The Funeral

by Kirby Olson (February 2020)


Untitled, Victor Brauner

Dali invited us to the funeral in Herculeana’s birthplace of Dime Box, Texas. I apologized about finances and said we couldn’t come. He said it was paid for.

          Falstaff and I boarded an airplane in Albany, NY and flew to Houston. Mari stayed home with the baby. With just Falstaff, it meant I could visit an art museum. The Menil Foundation in Houston was holding a Victor Brauner retrospective. Brauner was a Romanian painter whose work combined geometrical forms and Romanian mythology with surrealism. In Houston, I was entertained by the billboards. There didn’t seem to be any commercial zoning in Houston and as we drove through the town it seemed as though we were driving through the Yellow Pages.

          After visiting the Brauner show, we drove out to Dime Box. It was a hundred miles east. Dime Box was a town of 1100. I thought the trip would take an hour and a half but it was raining heavily and the kid had to go to the bathroom thrice. We had tarried in the Menil Foundation so the minister was already speaking. Falstaff and I snuck into the last pew.

          “We are gathered to celebrate the life of Herculeana Tittelintuure,” the pastor intoned. “And there is much to celebrate. Arising from Dime Box to argue a case before the Supreme Court in favor of religious freedom, Herculeana will be remembered not as a national luminary, but as one of our own. She played in our streets. She went to our school. Everything she did will light this town for fifty years. Even for Texas she thought big. She made us proud when she took the crown at the Miss Texas contest. When she was struck down—but not out—by Lou Gehrig’s, we prayed. By the grace of God she saw her thirty-seventh year.”

          The organist played “Amazing Grace,” and the congregation sang. Dali was in a white suit. The song was followed by a version of “Gotta Serve Somebody,” with many of Herculeana’s family dabbing at their eyes with polka-dotted handkerchiefs. A line of cars with a motorcycle escort took the casket to High Prairie Cemetery. The pastor droned on about life everlasting. Like college professors, pastors had to emit words for a certain period of time.

          “There will come a day when Herculeana will walk among us saved. Herculeana will walk in all her beauty like the day she won Miss Texas. As God is my witness, she has been reborn, reborn in Christ Jesus!”

          The parents’ house was a mansion with German pretensions in the Bavarian roof’s cross-stitching. Inside, the predominant motif was white. A white rug, white bookshelves, a white table in the center of white sofas. A white Persian cat with imperious green eyes looked out from under a sofa. Falstaff rubbed his head against my leg. There were hundreds of copies of Reader’s Digest lined up on the shelves. They went back to the 1950s. I longed to take out one of the older copies and do the vocabulary builder. I did my best to look mournful. A cake was brought out. It was a miniature copy of the house. It was ice cream, and slabs of the house were given out to all the children. Then, to the adults.

          Dali came over.

          “Good seeing you Norm, and Falstaff. Where’s Mari and our baby?” He shook my hands and rubbed the head of the kid, mussing up his hair.

          “They need to rest,” I said.

          Dali ate the roof of the house on his plate and attacked the licorice chimney and ate it in three or four bites. A fire was in the actual fireplace. Outside, the unusual rainstorm continued for an hour. Then the sky cleared, and a rainbow filled the horizon.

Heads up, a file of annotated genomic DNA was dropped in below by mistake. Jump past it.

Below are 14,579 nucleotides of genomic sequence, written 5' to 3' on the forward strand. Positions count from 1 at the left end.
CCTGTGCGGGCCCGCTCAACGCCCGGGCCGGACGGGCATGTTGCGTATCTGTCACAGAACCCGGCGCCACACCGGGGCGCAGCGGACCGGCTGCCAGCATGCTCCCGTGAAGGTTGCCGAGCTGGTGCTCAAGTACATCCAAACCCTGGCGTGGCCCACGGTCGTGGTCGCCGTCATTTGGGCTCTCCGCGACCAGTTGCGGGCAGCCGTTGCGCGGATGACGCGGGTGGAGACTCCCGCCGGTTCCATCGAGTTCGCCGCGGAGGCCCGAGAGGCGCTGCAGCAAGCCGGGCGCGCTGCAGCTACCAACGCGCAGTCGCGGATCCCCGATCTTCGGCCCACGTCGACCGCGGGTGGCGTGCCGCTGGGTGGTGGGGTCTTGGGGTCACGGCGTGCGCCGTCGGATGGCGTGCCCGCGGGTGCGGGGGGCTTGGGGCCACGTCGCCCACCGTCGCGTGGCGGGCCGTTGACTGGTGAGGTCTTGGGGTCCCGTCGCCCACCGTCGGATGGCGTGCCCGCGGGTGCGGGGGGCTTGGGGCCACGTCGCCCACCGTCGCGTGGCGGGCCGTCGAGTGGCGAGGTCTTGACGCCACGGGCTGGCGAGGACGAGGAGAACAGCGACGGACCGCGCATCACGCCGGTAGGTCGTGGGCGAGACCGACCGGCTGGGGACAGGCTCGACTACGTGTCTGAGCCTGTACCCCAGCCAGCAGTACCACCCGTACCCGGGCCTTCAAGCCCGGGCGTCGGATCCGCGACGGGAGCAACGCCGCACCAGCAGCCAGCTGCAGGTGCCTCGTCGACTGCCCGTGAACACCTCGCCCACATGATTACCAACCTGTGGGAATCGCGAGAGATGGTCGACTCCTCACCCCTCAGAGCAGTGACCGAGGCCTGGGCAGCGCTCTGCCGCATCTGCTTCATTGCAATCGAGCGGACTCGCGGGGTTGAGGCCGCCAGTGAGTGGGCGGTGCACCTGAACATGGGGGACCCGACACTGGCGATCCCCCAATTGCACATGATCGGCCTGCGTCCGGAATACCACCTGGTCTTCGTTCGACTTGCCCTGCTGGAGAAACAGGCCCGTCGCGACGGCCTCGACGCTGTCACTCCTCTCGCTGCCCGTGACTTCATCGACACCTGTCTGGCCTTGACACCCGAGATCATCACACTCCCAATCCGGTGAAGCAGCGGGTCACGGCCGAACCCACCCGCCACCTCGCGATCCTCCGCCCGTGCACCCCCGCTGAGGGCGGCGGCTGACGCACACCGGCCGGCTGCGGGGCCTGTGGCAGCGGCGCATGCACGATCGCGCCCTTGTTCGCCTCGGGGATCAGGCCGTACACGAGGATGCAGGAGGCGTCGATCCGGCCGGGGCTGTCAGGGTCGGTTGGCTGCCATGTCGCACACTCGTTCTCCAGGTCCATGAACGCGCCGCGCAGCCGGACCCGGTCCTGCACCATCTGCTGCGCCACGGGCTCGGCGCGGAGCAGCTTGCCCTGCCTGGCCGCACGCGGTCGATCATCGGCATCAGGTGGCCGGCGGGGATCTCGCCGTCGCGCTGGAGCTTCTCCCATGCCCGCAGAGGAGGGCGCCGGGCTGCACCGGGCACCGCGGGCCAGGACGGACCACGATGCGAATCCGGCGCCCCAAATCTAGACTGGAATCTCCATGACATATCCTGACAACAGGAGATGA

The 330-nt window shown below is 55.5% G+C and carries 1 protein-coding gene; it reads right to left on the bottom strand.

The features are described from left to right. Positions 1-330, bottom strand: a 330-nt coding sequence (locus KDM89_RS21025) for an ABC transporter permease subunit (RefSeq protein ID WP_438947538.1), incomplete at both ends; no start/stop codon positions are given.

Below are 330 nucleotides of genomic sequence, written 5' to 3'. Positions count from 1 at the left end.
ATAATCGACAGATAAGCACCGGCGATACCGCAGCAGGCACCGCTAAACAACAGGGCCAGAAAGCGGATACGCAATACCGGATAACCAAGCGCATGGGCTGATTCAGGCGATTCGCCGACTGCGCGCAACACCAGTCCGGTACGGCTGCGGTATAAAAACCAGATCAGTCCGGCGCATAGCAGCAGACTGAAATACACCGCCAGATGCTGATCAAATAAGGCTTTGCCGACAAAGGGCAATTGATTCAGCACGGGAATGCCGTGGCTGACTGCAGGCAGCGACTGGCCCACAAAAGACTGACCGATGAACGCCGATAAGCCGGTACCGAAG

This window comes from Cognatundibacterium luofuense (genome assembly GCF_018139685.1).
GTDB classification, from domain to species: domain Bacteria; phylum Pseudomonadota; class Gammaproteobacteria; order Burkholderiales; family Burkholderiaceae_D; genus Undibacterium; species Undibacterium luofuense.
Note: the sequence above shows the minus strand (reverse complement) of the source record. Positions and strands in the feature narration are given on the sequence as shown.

Herculeana’s parents were probably in their sixties. Her father, dressed in white, shook my hand. His wife had a pretty white dress.

          “Thank you for what you tried to do for our daughter,” Herculeana’s mother said.

          I shrugged, and grinned.

          Candles were lit, and the pastor put down his cup of tea. He asked us to join our hands. He said the Lord’s Prayer. Ten minutes later the more inessential relatives and friends began to depart. As we drove back to Houston, I felt serenity.

          We stayed overnight at a Marriott in Houston. In the morning, the kid enjoyed the strawberry omelettes. I was depressed by the state of the silverware. There were spots on some of the forks and at least two of the white plates were not clean. We made waffles in the waffle maker and had tall glasses of golden orange juice. It was then that Herculeana’s ghost appeared. She was beautiful like an angel. She put her hand on Falstaff’s head and blessed him, then turned to me and waved goodbye.

          “What are you looking at?” Falstaff said.

          “Nothing.”

          I finished my omelette and got the kid into the rental van and headed out to the airport to go home to Calcutta. On the way home from the airport, the kid and I stopped at McDonald’s and got green milkshakes. After, Falstaff slumped in his safety seat and fell into a deep slumber.
 

 
 

__________________________________
Kirby Olson is a tenured English professor at SUNY-Delhi in the western Catskills. His books include a novel (Temping), about an English professor who starts a circus in Finland; a book of poems entitled Christmas at Rockefeller Center; and several books of literary criticism about ludic surrealists. He is currently working on a memoir of his time spent at Naropa Institute studying with Allen Ginsberg and William S. Burroughs.


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Comments
31 Jan 2020
Send an emailWendy Hoke
Wow. I wasn't expecting that from you. Morbidity is in your mirror, isn't it? Lovely piece.


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